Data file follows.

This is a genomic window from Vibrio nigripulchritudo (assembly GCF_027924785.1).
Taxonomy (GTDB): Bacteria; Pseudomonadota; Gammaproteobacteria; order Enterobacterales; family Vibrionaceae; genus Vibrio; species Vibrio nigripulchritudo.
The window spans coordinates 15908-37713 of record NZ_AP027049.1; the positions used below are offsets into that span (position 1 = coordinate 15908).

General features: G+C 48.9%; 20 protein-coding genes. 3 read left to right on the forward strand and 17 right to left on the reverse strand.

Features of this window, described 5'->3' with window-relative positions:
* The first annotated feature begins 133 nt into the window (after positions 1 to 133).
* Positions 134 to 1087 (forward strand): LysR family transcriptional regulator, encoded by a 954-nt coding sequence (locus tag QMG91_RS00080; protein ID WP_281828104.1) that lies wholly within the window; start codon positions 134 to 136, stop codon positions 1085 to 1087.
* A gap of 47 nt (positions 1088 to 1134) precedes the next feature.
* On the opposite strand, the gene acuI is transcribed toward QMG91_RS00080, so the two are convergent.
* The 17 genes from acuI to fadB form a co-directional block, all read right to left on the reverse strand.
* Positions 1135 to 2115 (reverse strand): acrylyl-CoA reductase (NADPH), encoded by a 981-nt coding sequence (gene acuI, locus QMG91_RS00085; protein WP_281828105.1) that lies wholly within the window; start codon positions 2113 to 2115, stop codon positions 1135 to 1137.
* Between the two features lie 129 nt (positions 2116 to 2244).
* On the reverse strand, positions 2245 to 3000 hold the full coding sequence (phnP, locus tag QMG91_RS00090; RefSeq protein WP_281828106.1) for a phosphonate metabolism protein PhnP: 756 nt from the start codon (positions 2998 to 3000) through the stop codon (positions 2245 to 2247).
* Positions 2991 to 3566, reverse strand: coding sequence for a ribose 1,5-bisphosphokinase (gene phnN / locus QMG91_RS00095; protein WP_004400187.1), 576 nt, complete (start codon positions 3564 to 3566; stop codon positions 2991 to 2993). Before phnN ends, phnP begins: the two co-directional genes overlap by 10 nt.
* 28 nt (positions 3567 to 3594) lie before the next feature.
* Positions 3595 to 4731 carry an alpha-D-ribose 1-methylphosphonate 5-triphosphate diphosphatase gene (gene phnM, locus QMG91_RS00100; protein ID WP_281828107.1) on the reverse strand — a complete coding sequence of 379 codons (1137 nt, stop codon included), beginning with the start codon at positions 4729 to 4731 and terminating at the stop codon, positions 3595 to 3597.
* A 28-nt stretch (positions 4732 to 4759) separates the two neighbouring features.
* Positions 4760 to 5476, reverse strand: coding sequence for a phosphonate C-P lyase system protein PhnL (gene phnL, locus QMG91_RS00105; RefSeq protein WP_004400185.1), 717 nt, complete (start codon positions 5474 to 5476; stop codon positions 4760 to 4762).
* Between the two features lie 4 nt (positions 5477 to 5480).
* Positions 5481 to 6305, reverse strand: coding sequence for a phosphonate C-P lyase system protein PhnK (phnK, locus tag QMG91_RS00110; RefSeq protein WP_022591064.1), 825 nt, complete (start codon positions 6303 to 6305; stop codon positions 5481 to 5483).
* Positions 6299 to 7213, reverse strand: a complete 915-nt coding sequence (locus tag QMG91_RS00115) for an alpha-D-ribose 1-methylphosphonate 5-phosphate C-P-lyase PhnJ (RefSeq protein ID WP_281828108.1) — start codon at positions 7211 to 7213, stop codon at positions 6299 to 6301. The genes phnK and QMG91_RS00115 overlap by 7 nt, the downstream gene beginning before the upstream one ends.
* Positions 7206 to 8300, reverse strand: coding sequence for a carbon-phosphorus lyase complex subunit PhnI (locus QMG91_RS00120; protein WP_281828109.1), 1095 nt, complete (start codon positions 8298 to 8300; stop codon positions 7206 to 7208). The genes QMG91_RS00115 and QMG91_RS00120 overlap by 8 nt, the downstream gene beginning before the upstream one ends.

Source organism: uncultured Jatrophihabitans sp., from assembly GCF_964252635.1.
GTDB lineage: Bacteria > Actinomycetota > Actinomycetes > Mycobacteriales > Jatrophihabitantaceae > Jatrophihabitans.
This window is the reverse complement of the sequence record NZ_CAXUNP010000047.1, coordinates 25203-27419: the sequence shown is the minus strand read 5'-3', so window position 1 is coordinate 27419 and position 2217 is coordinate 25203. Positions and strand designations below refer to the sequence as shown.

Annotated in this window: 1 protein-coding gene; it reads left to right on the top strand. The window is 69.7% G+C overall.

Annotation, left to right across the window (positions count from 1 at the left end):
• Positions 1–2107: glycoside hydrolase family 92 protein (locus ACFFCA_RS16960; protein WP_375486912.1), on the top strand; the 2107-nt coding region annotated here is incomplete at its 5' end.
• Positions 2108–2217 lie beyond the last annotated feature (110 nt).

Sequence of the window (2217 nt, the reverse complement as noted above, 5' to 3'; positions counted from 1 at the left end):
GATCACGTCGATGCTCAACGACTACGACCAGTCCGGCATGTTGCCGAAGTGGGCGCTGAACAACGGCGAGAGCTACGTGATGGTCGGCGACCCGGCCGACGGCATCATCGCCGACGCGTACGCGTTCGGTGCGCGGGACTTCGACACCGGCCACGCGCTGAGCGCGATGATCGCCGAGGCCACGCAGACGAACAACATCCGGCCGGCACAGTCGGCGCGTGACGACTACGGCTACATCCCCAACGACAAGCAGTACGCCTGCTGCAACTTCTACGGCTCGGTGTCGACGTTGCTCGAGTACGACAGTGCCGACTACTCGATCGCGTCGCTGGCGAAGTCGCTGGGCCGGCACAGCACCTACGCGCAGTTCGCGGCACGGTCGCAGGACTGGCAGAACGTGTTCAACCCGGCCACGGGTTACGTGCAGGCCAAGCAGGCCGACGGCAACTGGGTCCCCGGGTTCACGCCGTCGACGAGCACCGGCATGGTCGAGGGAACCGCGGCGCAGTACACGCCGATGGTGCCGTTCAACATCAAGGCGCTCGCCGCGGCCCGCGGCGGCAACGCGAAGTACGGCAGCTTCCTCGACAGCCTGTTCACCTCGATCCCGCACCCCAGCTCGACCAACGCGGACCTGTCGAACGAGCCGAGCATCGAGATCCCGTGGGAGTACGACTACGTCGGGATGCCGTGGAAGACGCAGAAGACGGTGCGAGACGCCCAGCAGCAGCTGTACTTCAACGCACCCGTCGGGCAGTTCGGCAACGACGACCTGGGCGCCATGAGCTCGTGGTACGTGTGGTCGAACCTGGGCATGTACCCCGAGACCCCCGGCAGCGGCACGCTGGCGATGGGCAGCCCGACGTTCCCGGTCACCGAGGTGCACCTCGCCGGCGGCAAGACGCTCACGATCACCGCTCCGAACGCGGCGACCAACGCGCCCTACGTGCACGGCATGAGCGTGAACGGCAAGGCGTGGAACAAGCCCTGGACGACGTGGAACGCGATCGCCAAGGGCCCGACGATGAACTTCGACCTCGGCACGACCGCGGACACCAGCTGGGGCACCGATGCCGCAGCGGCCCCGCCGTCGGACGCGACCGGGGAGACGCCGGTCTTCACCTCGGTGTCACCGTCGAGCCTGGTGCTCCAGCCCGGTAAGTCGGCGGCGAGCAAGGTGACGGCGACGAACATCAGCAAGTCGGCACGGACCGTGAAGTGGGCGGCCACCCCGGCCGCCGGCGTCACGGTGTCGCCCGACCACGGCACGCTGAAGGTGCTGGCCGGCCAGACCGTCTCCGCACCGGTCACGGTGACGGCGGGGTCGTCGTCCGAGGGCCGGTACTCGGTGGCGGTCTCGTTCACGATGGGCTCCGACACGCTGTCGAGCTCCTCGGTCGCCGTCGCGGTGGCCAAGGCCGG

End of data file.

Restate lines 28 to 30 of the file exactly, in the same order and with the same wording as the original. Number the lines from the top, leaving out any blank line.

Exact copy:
• Positions 1–2107: glycoside hydrolase family 92 protein (locus ACFFCA_RS16960; protein WP_375486912.1), on the top strand; the 2107-nt coding region annotated here is incomplete at its 5' end.
• Positions 2108–2217 lie beyond the last annotated feature (110 nt).

Sequence of the window (2217 nt, the reverse complement as noted above, 5' to 3'; positions counted from 1 at the left end):